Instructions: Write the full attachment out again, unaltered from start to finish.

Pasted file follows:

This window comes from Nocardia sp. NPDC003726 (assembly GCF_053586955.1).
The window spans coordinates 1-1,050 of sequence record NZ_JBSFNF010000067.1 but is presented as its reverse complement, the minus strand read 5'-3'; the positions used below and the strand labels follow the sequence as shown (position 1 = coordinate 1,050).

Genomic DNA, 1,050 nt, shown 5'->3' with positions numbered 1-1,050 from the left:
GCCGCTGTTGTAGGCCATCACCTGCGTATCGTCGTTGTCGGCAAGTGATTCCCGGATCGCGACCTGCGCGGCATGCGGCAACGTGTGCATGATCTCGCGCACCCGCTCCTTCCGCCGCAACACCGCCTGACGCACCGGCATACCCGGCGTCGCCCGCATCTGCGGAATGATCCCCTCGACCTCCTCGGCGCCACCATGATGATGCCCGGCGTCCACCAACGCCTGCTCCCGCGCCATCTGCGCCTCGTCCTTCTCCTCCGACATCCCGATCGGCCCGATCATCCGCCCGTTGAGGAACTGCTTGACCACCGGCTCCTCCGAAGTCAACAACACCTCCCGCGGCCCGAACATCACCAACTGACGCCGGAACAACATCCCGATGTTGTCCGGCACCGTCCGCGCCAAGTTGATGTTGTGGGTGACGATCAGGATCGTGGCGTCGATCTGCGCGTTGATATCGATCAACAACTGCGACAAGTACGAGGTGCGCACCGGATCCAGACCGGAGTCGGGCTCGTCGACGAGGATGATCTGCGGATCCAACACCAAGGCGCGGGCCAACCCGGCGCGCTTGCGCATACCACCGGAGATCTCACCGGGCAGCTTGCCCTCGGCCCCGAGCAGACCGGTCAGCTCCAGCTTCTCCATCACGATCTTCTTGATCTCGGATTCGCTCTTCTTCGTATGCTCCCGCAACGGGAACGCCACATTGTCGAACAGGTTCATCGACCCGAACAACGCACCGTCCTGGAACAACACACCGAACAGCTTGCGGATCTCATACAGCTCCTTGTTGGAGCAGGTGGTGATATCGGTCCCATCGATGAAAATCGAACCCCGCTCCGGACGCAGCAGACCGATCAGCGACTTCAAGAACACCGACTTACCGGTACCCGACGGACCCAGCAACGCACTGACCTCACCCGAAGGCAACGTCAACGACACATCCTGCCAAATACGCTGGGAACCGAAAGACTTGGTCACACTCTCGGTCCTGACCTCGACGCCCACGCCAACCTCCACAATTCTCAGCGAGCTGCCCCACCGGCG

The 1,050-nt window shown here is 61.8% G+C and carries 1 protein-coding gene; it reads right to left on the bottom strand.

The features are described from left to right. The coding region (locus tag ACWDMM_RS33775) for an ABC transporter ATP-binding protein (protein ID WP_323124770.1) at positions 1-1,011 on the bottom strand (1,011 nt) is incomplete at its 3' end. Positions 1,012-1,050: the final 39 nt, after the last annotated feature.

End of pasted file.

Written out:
This window comes from Nocardia sp. NPDC003726 (assembly GCF_053586955.1).
The window spans coordinates 1-1,050 of sequence record NZ_JBSFNF010000067.1 but is presented as its reverse complement, the minus strand read 5'-3'; the positions used below and the strand labels follow the sequence as shown (position 1 = coordinate 1,050).

Genomic DNA, 1,050 nt, shown 5'->3' with positions numbered 1-1,050 from the left:
GCCGCTGTTGTAGGCCATCACCTGCGTATCGTCGTTGTCGGCAAGTGATTCCCGGATCGCGACCTGCGCGGCATGCGGCAACGTGTGCATGATCTCGCGCACCCGCTCCTTCCGCCGCAACACCGCCTGACGCACCGGCATACCCGGCGTCGCCCGCATCTGCGGAATGATCCCCTCGACCTCCTCGGCGCCACCATGATGATGCCCGGCGTCCACCAACGCCTGCTCCCGCGCCATCTGCGCCTCGTCCTTCTCCTCCGACATCCCGATCGGCCCGATCATCCGCCCGTTGAGGAACTGCTTGACCACCGGCTCCTCCGAAGTCAACAACACCTCCCGCGGCCCGAACATCACCAACTGACGCCGGAACAACATCCCGATGTTGTCCGGCACCGTCCGCGCCAAGTTGATGTTGTGGGTGACGATCAGGATCGTGGCGTCGATCTGCGCGTTGATATCGATCAACAACTGCGACAAGTACGAGGTGCGCACCGGATCCAGACCGGAGTCGGGCTCGTCGACGAGGATGATCTGCGGATCCAACACCAAGGCGCGGGCCAACCCGGCGCGCTTGCGCATACCACCGGAGATCTCACCGGGCAGCTTGCCCTCGGCCCCGAGCAGACCGGTCAGCTCCAGCTTCTCCATCACGATCTTCTTGATCTCGGATTCGCTCTTCTTCGTATGCTCCCGCAACGGGAACGCCACATTGTCGAACAGGTTCATCGACCCGAACAACGCACCGTCCTGGAACAACACACCGAACAGCTTGCGGATCTCATACAGCTCCTTGTTGGAGCAGGTGGTGATATCGGTCCCATCGATGAAAATCGAACCCCGCTCCGGACGCAGCAGACCGATCAGCGACTTCAAGAACACCGACTTACCGGTACCCGACGGACCCAGCAACGCACTGACCTCACCCGAAGGCAACGTCAACGACACATCCTGCCAAATACGCTGGGAACCGAAAGACTTGGTCACACTCTCGGTCCTGACCTCGACGCCCACGCCAACCTCCACAATTCTCAGCGAGCTGCCCCACCGGCG

The 1,050-nt window shown here is 61.8% G+C and carries 1 protein-coding gene; it reads right to left on the bottom strand.

The features are described from left to right. The coding region (locus tag ACWDMM_RS33775) for an ABC transporter ATP-binding protein (protein ID WP_323124770.1) at positions 1-1,011 on the bottom strand (1,011 nt) is incomplete at its 3' end. Positions 1,012-1,050: the final 39 nt, after the last annotated feature.